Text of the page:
However, in recent years industrialised countries started recognising the therapeutic power of music and vocal expression. For example, studies show that singing in a choir boosts the immune system, reduce stress and improves mood in people affected by cancer.
When I speak about voice as medicine, I am not referring only to the power of singing. I refer to using primal sound to express one’s state, liberate buried or repressed emotions, and release stress. I also include spontaneous and intuitive sound-making, which is not necessarily musical, pretty or in tune. This exploration can lead to finding one’s natural sound and unique blueprint. It can allow the soul to express herself and land more fully in the body.
Moreover, I also refer to repetitive sounds, vowels, and mantras. Ultimately, this is a multilayered journey into reclaiming your spoken voice and vocal expression at all levels (from making raw sounds to singing if you wish).
When people are in a state of agitation, self-criticism and anxiety, very likely they are not breathing fully. Making simple sounds makes it possible to deepen the breath and invite more oxygen into the lungs, blood, and brain while gently soothing the nervous system. That is a way to relieve anxiety almost immediately.
It is as simple as that! When we are making a sound, we are automatically breathing more. And when we repeat a sound a few times and listen to it, we can learn to focus on it, rather than the loud voice in our head. In other words, your mind cannot follow these two tasks simultaneously.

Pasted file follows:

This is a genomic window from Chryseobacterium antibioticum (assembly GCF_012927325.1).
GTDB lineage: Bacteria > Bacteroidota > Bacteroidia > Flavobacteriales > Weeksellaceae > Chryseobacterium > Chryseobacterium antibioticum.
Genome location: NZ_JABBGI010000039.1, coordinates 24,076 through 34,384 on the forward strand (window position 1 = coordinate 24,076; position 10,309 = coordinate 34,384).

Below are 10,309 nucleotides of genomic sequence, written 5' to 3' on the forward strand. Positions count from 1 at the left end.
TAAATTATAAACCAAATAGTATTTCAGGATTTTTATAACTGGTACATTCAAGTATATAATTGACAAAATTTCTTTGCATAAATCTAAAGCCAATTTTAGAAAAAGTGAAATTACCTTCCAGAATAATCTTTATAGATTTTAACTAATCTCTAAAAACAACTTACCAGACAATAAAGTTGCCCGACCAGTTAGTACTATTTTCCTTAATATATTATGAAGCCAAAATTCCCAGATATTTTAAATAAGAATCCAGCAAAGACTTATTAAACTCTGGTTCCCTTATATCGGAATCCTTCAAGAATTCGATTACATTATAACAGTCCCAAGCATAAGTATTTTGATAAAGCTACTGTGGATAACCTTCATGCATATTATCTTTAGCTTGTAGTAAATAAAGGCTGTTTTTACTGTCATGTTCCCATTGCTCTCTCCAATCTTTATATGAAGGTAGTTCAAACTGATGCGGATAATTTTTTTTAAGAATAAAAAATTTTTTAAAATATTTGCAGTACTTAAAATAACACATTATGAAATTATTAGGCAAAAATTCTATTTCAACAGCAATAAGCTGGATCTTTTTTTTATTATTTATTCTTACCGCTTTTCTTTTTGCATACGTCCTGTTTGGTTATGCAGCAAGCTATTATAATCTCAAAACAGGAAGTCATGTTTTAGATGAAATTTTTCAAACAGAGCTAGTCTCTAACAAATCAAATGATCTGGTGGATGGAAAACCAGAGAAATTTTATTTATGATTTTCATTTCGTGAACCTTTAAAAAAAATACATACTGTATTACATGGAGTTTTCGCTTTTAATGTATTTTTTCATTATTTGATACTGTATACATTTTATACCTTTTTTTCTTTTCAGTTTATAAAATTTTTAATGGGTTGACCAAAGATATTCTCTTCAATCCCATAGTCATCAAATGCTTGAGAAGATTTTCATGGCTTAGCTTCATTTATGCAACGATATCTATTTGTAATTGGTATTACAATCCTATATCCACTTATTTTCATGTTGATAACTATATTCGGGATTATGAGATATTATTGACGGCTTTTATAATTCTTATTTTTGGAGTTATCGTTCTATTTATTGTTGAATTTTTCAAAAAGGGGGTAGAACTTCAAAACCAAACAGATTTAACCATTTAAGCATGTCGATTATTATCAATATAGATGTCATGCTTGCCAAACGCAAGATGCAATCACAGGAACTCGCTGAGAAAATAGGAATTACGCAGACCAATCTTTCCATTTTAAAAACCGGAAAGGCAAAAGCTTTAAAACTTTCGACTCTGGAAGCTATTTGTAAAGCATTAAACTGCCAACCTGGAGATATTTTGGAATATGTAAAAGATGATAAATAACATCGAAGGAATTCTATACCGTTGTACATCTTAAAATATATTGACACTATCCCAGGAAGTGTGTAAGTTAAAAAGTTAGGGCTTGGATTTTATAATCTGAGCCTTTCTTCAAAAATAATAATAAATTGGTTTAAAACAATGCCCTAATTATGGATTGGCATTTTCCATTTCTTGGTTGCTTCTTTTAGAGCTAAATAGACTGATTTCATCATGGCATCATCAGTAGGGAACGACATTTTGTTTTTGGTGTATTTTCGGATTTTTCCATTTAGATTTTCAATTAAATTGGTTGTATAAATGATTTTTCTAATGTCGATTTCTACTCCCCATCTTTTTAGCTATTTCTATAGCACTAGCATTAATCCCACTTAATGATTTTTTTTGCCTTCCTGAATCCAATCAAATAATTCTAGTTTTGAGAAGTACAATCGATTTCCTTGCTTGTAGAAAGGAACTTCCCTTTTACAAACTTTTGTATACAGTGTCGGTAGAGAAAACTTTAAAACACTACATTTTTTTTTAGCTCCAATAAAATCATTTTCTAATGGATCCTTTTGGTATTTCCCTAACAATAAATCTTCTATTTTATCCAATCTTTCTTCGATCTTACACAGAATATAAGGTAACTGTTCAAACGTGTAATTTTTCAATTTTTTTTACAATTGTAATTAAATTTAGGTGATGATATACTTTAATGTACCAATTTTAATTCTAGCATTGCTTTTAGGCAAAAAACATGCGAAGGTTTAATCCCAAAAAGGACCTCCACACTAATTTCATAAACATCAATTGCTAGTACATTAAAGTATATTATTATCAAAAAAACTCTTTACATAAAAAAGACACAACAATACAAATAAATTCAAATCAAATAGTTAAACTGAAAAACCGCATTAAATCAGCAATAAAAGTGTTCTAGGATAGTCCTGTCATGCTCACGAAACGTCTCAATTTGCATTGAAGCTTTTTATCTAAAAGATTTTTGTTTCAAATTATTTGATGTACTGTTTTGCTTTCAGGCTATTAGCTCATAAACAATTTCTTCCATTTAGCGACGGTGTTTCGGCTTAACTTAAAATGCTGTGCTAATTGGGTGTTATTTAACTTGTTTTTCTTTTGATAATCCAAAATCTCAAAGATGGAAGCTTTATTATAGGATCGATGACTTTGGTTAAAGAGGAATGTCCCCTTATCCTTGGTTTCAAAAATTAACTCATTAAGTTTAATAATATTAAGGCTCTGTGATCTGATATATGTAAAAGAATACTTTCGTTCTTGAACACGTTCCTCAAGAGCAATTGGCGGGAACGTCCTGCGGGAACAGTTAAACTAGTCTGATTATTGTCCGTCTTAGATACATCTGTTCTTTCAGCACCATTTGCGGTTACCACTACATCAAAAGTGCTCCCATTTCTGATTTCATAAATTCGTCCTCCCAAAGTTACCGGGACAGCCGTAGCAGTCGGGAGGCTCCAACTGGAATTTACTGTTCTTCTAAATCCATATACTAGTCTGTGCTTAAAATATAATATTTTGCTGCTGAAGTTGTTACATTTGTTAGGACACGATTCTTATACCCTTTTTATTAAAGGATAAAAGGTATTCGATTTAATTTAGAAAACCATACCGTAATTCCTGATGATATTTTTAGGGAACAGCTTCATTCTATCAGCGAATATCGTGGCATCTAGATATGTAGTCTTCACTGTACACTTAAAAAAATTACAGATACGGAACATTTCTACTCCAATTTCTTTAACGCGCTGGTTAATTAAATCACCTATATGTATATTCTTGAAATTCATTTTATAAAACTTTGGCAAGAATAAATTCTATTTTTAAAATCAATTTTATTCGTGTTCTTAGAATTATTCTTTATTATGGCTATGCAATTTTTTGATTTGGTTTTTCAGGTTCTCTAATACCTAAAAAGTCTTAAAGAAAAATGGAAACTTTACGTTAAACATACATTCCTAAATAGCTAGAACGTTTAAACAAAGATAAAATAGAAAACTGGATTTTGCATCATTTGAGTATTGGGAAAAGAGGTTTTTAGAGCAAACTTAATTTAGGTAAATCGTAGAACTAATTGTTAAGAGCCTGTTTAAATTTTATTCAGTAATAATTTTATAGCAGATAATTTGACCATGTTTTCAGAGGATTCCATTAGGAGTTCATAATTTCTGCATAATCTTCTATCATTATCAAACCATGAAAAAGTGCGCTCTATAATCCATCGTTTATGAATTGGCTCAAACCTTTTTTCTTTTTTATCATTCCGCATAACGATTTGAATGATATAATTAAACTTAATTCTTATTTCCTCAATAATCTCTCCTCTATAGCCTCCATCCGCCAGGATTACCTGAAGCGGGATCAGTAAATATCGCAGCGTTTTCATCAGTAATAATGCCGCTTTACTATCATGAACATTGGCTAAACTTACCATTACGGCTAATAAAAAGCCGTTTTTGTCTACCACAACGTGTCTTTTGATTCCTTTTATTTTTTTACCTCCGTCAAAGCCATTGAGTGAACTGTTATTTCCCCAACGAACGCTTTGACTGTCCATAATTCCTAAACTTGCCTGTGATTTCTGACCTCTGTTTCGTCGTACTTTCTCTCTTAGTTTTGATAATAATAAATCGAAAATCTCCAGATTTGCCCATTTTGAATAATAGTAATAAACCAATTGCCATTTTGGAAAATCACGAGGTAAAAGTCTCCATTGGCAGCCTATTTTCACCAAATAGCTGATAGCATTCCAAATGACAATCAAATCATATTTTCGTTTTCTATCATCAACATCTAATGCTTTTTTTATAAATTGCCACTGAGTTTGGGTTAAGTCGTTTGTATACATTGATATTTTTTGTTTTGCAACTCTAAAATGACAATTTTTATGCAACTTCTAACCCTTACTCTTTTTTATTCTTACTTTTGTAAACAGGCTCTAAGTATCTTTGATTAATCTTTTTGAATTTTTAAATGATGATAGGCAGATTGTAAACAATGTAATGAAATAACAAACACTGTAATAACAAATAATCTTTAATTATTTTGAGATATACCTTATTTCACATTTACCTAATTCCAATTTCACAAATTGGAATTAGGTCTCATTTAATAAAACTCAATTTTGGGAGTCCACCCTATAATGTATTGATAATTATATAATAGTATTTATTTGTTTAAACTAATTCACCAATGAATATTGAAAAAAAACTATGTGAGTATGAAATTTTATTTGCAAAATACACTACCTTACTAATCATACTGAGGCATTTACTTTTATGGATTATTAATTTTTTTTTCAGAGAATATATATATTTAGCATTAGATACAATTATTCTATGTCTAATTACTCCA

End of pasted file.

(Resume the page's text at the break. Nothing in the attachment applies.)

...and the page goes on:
Making sound is also an excellent and dynamic way to be present and give the mind a break. If you concentrate and focus on the sound, the inner talk will slowly take less space, and you will feel more relaxed. This process may enhance the rebalancing of the two brain hemispheres and reach a natural meditative state.
Here below there is a simple exercise that can help you:
- quieten the busy mind and create more harmony
- feel more confident with your voice both at the physical and metaphysical level
- enhance vitality, presence, focus, clarity, self-esteem and relaxation
- develop a simple daily practice
- feel more stable and confident while you navigate challenges.
So, let’s give it a try, shall we?
Please make sure to have some quiet time.
Turn off your phone.
Close your eyes.
Sit comfortably on a chair with a straight spine, with your feet firmly planted on the floor. You can choose to sit with crossed legs on the ground if that’s more comfortable for you.
This practice aims to become familiar with the sound of your voice in a compassionate way and let go of judgment. When some negative thoughts arise, concentrate on your breath and the sound.
We use toning (the sound of vowels) as we don’t want to attach any particular meaning to words or tap into analytical thinking.
1) Start breathing and allow deeper inhales and longer exhales in a relaxed way. Take a minute or two to do so. Pay attention while breathing in and out from your nose.
2) Start by opening your mouth gently and allowing long exhales with the “ah” vowel sound, pronounced the same as in ‘mamma’ or ‘pizza’, as a very open vowel. Slowly allow more sound to come out until you are toning “ah” with more breath. The idea is to create an extended and sustained sound using the same pitch.
The sound of this vowel is traditionally connected to openness, self-love and the heart’s intelligence. Moreover, it is naturally expansive and associated with the syllable ‘Ma’ as in mother, which universally invokes the Divine Mother.